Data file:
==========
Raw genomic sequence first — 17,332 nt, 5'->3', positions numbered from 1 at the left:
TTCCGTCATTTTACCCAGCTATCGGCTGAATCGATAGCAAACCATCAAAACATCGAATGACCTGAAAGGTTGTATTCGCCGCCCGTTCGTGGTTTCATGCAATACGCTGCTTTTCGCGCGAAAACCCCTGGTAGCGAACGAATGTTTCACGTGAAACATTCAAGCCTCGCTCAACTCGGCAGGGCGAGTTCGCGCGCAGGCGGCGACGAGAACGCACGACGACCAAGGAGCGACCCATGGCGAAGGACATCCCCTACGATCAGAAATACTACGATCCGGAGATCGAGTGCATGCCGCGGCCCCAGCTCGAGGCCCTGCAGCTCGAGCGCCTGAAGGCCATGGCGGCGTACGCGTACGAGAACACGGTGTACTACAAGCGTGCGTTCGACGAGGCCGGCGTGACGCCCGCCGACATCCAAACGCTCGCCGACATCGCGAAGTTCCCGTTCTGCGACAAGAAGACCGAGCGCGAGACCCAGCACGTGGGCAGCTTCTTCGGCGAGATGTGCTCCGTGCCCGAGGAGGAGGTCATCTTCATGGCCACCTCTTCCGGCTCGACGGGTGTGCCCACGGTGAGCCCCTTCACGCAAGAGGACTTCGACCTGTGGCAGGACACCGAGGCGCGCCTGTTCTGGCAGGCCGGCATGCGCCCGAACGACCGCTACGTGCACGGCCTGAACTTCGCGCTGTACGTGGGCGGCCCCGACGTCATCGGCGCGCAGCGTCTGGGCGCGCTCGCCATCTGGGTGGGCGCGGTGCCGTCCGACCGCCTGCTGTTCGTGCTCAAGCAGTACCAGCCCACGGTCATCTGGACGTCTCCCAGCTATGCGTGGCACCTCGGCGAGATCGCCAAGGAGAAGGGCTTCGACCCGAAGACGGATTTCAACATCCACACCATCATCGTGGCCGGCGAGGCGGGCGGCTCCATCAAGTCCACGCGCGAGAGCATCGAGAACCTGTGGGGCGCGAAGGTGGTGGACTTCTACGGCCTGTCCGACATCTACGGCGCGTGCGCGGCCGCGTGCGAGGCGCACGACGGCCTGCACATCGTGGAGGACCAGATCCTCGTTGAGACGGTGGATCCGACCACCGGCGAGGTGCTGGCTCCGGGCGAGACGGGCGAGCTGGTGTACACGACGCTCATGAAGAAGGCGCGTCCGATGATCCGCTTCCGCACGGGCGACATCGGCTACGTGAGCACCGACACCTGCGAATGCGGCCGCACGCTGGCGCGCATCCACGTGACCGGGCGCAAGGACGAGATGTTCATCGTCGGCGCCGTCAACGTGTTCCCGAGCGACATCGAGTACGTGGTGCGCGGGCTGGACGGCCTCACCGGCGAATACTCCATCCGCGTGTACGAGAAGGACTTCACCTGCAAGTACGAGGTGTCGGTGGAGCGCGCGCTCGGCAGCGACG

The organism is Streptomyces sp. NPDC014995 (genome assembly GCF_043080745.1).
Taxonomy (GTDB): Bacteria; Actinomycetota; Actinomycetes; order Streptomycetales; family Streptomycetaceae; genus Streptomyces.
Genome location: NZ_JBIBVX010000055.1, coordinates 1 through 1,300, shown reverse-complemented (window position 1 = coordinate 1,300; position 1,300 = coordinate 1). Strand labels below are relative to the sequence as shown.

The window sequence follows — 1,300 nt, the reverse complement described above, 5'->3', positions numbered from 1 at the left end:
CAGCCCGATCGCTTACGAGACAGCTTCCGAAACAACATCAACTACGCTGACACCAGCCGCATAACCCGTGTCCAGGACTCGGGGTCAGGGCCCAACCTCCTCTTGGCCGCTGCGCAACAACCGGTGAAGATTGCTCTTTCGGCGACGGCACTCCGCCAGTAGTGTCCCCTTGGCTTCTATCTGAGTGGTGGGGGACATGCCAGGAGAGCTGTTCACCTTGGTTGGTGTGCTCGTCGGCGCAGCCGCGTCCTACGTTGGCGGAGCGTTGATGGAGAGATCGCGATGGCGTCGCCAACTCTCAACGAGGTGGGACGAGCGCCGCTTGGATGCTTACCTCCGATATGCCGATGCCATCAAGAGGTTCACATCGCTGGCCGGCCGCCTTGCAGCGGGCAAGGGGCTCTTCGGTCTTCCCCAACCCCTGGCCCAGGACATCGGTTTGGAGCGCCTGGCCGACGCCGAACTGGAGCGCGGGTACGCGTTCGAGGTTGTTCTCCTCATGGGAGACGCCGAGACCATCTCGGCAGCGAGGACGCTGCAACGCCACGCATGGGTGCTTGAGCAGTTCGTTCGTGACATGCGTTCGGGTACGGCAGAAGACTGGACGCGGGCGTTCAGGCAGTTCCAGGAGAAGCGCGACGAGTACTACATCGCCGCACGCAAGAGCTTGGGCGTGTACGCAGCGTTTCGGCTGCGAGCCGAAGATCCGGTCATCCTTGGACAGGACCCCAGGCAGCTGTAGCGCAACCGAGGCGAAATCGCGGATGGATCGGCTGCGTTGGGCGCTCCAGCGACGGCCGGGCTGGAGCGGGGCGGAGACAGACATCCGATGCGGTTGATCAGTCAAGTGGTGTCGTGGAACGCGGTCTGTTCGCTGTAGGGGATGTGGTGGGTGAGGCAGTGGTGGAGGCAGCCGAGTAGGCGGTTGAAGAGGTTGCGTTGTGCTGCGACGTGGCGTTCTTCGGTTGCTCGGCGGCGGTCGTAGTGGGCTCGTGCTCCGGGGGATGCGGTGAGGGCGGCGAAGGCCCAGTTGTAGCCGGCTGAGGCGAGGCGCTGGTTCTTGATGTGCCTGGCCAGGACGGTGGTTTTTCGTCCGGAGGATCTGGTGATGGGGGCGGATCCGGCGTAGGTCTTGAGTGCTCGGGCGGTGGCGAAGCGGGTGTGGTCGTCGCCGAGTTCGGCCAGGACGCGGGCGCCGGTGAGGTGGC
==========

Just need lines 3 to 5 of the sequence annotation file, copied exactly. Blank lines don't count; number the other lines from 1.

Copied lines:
The organism is Streptomyces sp. NPDC014995 (genome assembly GCF_043080745.1).
Taxonomy (GTDB): Bacteria; Actinomycetota; Actinomycetes; order Streptomycetales; family Streptomycetaceae; genus Streptomyces.
Genome location: NZ_JBIBVX010000055.1, coordinates 1 through 1,300, shown reverse-complemented (window position 1 = coordinate 1,300; position 1,300 = coordinate 1). Strand labels below are relative to the sequence as shown.